If you were in Philadelphia over the nineties and early 2000s, and had even an inkling of interest in basketball – then you would certainly know Pat Croce. After becoming owner and president of the Philadelphia 76ers, he propelled the ‘last place' team to the NBA finals 2001. That was on the back of selling his chain of physical therapy centers for a cool $40 million. But was he happy? Despite these achievements, a pressing question loomed over him. “My wife would always say, ‘What are you chasing Pat? What are you afraid of?' … I had no clue … I thought the voice in the head was me.” Turning 60 brought profound changes. A T-cell lymphoma diagnosis led Mr. Croce to a new conquest – cancer. As a veteran physical therapist, he was adept at conditioning his body. Now, he had to condition his soul. On #VitalSigns, host Brendon Fallon discusses this inner transformation that helped him navigate through T-cell lymphoma. ⭕️ Watch in-depth videos based on Truth & Tradition at Epoch TV
Shane Stolp welcomes Joey Croce to Duluth, Minnesota.They celebrate Wescom's big announcement of becoming 100% employee-owned.Joey discusses the cultural differences between the Midwest and Carlsbad, New Mexico, where he works as Permian Operations President.Emphasis on instilling a sense of ownership and pride in employees and their common goal of working towards Energizing America.They highlight the company's growth and ability to attract talent, with people seeking job opportunities with Wescom.Joey shares the challenges of being a manager, including ensuring employee happiness and navigating tough conversations.Joey's daily work routine involves numerous phone calls and interacting with field workers to address their concerns.The episode provides valuable insights into the energy industry, company culture, and the rewards and difficulties of management.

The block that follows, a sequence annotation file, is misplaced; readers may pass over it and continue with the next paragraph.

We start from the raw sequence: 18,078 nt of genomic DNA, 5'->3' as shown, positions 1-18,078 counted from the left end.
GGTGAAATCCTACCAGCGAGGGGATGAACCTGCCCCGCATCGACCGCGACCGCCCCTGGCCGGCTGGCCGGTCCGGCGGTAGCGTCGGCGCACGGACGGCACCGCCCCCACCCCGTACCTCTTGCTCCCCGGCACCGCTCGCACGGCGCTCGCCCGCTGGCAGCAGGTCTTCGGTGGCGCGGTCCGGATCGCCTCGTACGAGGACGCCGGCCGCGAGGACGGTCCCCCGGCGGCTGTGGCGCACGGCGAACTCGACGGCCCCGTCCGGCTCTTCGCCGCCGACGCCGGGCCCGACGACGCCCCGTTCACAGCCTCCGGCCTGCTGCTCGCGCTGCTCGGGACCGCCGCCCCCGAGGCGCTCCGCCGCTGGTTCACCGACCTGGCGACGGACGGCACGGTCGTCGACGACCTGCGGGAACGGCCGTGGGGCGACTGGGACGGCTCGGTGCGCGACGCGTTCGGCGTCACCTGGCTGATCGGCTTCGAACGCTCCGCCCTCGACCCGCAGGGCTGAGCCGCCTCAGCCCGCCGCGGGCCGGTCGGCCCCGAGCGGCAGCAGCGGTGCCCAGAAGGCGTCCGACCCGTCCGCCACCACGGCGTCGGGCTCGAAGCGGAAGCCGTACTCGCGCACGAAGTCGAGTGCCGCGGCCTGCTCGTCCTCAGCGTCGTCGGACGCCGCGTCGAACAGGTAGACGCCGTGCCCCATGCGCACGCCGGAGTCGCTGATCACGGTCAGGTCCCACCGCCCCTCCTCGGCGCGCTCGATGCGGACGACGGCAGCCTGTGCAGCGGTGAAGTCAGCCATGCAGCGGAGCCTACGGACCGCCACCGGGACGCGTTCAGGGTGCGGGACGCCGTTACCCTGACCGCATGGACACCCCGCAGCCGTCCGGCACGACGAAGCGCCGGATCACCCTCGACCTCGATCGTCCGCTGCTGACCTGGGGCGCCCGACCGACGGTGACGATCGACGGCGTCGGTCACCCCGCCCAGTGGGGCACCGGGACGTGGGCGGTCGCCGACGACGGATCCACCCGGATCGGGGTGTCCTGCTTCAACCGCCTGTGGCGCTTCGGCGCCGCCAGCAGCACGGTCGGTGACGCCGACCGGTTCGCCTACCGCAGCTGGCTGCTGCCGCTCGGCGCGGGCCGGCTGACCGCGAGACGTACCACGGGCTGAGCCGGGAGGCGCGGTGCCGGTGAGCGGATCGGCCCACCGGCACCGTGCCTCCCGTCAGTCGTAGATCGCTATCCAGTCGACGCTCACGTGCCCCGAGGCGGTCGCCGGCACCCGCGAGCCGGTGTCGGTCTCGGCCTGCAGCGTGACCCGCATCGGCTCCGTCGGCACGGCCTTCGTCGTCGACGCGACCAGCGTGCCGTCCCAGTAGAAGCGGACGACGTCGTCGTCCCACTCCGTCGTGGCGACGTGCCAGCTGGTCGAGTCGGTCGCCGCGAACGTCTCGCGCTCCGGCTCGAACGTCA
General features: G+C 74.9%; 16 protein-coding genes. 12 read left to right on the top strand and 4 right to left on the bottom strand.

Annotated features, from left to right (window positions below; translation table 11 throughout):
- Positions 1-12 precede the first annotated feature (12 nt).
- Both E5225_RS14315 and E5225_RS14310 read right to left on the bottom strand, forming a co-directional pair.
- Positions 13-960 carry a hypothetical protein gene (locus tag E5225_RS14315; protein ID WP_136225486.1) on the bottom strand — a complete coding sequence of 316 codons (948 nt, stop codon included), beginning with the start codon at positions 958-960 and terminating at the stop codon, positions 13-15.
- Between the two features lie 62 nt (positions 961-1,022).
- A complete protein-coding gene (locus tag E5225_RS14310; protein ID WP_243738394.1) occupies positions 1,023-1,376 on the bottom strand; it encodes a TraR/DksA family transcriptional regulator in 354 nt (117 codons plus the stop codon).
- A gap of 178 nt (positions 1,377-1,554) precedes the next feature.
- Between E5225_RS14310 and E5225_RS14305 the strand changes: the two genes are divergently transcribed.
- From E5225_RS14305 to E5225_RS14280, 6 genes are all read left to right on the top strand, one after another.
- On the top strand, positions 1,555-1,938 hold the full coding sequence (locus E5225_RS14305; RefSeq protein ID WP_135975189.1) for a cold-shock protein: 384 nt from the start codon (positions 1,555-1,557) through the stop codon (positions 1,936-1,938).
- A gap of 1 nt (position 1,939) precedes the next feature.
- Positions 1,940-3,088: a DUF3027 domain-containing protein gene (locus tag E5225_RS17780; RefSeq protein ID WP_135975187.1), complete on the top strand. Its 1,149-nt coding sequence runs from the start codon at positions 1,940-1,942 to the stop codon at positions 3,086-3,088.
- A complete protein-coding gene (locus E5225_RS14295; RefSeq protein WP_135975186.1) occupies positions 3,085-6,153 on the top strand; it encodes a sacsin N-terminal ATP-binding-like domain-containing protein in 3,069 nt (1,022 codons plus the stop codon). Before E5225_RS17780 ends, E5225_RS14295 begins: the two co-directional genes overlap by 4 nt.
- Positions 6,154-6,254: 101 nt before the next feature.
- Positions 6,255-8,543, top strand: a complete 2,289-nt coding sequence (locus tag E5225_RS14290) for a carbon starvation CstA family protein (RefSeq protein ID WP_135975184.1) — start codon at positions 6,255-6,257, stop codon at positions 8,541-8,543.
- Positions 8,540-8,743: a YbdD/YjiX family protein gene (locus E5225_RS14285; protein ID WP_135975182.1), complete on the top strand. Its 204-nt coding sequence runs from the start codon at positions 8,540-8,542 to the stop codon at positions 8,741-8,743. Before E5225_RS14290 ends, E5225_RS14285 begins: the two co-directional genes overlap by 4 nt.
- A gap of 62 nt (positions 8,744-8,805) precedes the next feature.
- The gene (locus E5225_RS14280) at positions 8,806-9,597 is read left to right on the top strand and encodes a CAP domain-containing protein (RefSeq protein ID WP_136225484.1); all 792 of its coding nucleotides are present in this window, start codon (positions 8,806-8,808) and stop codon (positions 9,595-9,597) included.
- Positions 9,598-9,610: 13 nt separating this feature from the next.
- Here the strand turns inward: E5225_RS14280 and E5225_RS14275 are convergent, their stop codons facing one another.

“Alla fine della vita, amava ripetere san Giovanni della Croce, saremo giudicati sull'amore” (Opere, Edizioni OCD 2012, p.1091). E sull'amore fu giudicata, perdonata e ricompensata Maria Maddalena, la grande santa di cui il 22 luglio ricorre la festa liturgica, colei che con le lacrime del pentimento, asciugò e baciò i piedi di Cristo, e, per il suo amore ebbe la grazia di essere la prima testimone della Risurrezione del Signore.